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                    Medical Savings Account (MSA) Health Insurance
                    just got better. New and Improved, it is now an
by Emily Harding

The old Medical Savings Account (MSA) Health Insurance has been referred to as an "IRA for health insurance". Qualified MSA plans feature catastrophic insurance coverage with deductibles starting at $1550 for an individual and $3100 for a family. The family deductible is an aggregate deductible where all members of the family's expenses can go towards meeting the deductible. However, if just one person gets  the entire family deductible needs to be satisfied before benefits are  payable under the base plan.

 In addition to the deductible, there is coinsurance that the insured is  responsible for on the next $2000 of expenses. Generally this is either 50% or 20% that the insured pays. After the insured pays this coinsurance the insurance company pays 100%. There is a maximum of 2 coinsurances  in a family plan. Typically the total out of pocket exposure  in a family MSA  plan would not exceed $5000 including the deductible.

The IRA-like component of the Medical Savings Account Plan is a separate  savings account administered by either the insurance company or other  financial institution that expressly handles Medical Savings Accounts. In addition to paying the monthly premiums for the insurance plan, the insured may make voluntary tax deductible contributions into the MSA account up to a maximum of 65% per year of the individual deductible or 75% of the  family deductible. The MSA account can be used to save to cover the insured's out of pocket costs for insurance eligible expenses as well as other medically related expenses that are not insurance eligible such as dental, eye care, eye glasses, alternative medical treatment, travel for medical special education and more!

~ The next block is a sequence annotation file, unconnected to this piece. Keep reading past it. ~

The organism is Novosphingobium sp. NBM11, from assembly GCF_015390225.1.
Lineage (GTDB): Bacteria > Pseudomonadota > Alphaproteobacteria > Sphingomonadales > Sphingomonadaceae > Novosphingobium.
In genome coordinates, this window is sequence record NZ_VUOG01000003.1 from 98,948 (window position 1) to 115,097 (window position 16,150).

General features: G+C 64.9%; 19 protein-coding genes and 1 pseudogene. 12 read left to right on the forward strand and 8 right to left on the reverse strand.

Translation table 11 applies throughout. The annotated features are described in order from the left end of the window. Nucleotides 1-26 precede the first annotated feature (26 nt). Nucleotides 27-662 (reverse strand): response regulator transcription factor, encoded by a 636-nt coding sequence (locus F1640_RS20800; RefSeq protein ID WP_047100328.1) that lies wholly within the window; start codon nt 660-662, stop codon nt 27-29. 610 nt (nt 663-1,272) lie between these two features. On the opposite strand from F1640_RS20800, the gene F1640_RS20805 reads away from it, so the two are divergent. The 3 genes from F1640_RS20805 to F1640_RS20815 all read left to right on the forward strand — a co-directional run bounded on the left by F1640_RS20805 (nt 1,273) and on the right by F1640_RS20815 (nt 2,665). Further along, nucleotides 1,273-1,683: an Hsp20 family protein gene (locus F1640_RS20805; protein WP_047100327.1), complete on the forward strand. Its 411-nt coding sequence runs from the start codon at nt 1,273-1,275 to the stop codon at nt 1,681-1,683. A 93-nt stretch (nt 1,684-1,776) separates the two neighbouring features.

Unlike an FSA or flexible spending account available through some employers  MSA contributions are not forfeited if they aren't used up by the end of the  year. They compound and grow tax FREE and withdrawals for medical  related expenses are also tax FREE. The only time there is a tax consequense  with an MSA is  when the monies are withdrawn and used for non-medical
related expenses at which time a 15% penalty is due. In addition, the withdrawal is  taxed as income for that year.

Thoretically MSA health insurance plans are supposed to offer dramatic savings in health insurance premiums in return for the insured taking on the  responsibility for their own medical expenses in the beginning (until their deductible is met). Unfortunately the plans currently available to Rhode Island individuals and groups aren't priced well enough in our opinion to warrant taking on so much exposure. Many low deductible plans priced well below what available MSA plans are priced at are available and make much better financial sense. If you are considering an MSA, contact Health Plan Specialists  today for an MSA quote to see why the plans currently available may or may not be worth applying for.